• Other Tweaks
    • 11/4/11 - added a link on the station not found page XXX.html to qrz.com/db lookup.
    • 11/4/11 - added a HOME link on the not found page to go back to index.html

More information

Great Reference Material thanks to Stephen/WA8LMF..

1) Because the operations below require referring repeatedly to paths within the UIview directory hierarchy, save yourself a lot of headaches and typos by avoiding the default tortured long path install location of "C:\Documents and Settings\Peak Systems\UIview32\….." for UIview. Install UIview in a short path directly off the root of the hard disk, such as "C:\UIview32".

2) The UIview scheduler is a separate program (that lives in the UIview main directory) that can issue commands either once (like logging into a webserver when UIview starts) or repeatedly every so many minutes (such as capturing a screen image). It has an explicit command for "CAPTURE_MAP" that will screen-cap the map in the main UIview window, regardless of it's source; i.e. static map, Precision Mapping, PH7RHM map server, etc, and save it into a named file at the location of your choice.

Start the Schedule Editor utility (File, Schedule Editor) and hit F1 to see the commands available in the scheduler. Specify the full path name of the image file to be captured; i.e. something like "c:\UIview32\UI-Webserver\Special Pages\UIviewMap.png" and the interval between caps in minutes. Bear in mind that if the fully-formed path has any spaces in it (like \Program Files"), that you MUST enclose the entire path in quotes.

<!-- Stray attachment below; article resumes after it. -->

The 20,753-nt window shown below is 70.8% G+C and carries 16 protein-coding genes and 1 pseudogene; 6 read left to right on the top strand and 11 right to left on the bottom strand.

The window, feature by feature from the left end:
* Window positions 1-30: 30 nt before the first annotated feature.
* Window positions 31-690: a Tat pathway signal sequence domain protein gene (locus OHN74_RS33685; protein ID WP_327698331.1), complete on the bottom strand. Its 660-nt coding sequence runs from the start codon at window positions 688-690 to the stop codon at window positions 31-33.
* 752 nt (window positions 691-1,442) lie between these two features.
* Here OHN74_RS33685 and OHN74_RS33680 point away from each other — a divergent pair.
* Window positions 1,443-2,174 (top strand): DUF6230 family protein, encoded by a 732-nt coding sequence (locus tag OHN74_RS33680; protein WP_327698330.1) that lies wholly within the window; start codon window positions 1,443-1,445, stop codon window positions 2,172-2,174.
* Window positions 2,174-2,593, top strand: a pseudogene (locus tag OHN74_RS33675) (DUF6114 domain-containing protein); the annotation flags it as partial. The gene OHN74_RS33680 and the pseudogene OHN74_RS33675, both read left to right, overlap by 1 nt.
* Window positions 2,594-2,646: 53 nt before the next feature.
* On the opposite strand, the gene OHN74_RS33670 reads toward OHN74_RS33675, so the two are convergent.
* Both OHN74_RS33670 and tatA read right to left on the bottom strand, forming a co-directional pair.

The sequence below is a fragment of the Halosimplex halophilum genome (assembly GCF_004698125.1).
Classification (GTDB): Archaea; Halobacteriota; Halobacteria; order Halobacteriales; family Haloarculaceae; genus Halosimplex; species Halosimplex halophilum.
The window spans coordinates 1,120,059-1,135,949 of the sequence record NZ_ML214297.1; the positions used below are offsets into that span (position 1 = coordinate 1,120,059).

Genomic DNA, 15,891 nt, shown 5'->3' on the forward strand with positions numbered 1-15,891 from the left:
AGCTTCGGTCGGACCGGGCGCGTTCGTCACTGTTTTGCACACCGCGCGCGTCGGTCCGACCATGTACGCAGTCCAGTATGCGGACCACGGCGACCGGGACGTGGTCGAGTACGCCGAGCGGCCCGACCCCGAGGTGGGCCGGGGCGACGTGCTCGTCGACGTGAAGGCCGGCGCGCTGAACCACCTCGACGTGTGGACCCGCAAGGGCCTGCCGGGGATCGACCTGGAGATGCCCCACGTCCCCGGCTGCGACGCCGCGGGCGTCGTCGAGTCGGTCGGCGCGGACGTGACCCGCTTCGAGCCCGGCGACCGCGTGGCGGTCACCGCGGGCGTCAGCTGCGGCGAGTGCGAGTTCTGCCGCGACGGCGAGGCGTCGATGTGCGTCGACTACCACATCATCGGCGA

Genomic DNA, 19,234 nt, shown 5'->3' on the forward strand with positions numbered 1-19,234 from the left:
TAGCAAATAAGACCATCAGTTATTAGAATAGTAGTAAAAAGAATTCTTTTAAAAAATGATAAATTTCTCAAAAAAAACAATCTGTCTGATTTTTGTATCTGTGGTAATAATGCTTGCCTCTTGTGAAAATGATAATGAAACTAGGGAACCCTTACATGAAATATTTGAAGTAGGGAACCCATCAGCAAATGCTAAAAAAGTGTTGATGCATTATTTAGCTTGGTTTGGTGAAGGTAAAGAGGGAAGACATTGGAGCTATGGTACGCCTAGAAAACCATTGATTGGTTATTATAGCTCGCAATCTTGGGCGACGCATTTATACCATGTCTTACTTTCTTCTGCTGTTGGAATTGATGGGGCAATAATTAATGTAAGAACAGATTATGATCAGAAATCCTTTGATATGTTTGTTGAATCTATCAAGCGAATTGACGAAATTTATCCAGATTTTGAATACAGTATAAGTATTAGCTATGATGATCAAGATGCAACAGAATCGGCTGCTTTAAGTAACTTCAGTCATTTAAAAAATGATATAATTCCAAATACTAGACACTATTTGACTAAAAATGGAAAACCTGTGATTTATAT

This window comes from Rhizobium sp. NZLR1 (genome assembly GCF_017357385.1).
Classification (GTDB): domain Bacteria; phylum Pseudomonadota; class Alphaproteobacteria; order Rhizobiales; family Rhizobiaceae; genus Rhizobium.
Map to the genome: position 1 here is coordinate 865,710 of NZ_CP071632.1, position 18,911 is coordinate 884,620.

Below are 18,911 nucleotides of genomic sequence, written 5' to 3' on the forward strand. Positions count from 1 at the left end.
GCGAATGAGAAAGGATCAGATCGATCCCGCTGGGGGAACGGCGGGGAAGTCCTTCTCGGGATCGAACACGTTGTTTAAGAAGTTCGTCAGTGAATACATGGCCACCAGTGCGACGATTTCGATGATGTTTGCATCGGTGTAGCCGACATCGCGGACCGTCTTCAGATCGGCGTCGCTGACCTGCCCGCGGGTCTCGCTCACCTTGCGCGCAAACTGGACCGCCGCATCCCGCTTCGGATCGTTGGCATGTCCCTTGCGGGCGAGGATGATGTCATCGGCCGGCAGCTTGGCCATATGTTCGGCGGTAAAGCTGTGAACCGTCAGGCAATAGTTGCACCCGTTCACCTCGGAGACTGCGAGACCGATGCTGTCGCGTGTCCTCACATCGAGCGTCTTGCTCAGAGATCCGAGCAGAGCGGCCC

DO NOTDO NOTDO NOT use JPG format for capturing solid color map images. JPG achieves it's compression by looking for the gradual gradient of color and brightness changes between adjacent pixels in continuous-tone photographs. On black & white text, line art like schematics, or solidly-colored map images (that have abrupt changes in color/brightness between adjacent pixels), you just get a hideous eye-bleeding "squirmy" bleeding smear at the transitions between colors and a mottled effect in areas of constant color.

DO NOT user BMP format. BMP is native to Microsoft operating systems and applications. However, it is NOT a standard format for images on the Internet. Viewers of the web server that are using non-Microsoft operating systems (Linux/Unix, iOS, Android, MacOS, etc) may not be able to view a BMP image. The only image formats that are "safe" (i..e universal to web browsers) are .JPG (photos only!), GIF (256-color format good for line art, maps and text), and .PNG (photos, line art and graphics).

This leaves PNG as the only acceptable graphics format for the map capture, if done directly. (The capture utility does not offer the preferred .GIF fomat.) However, the scheduler can run any EXE, whether or not it is related to UIview. I use the scheduler to fire a third party app, IrfanView, to convert a BMP-format capture to .GIF format after each cap, which yields a smaller file than .PNG. (IrfanView is normally used interactively from it's GUI, but can also be run from a command line string.)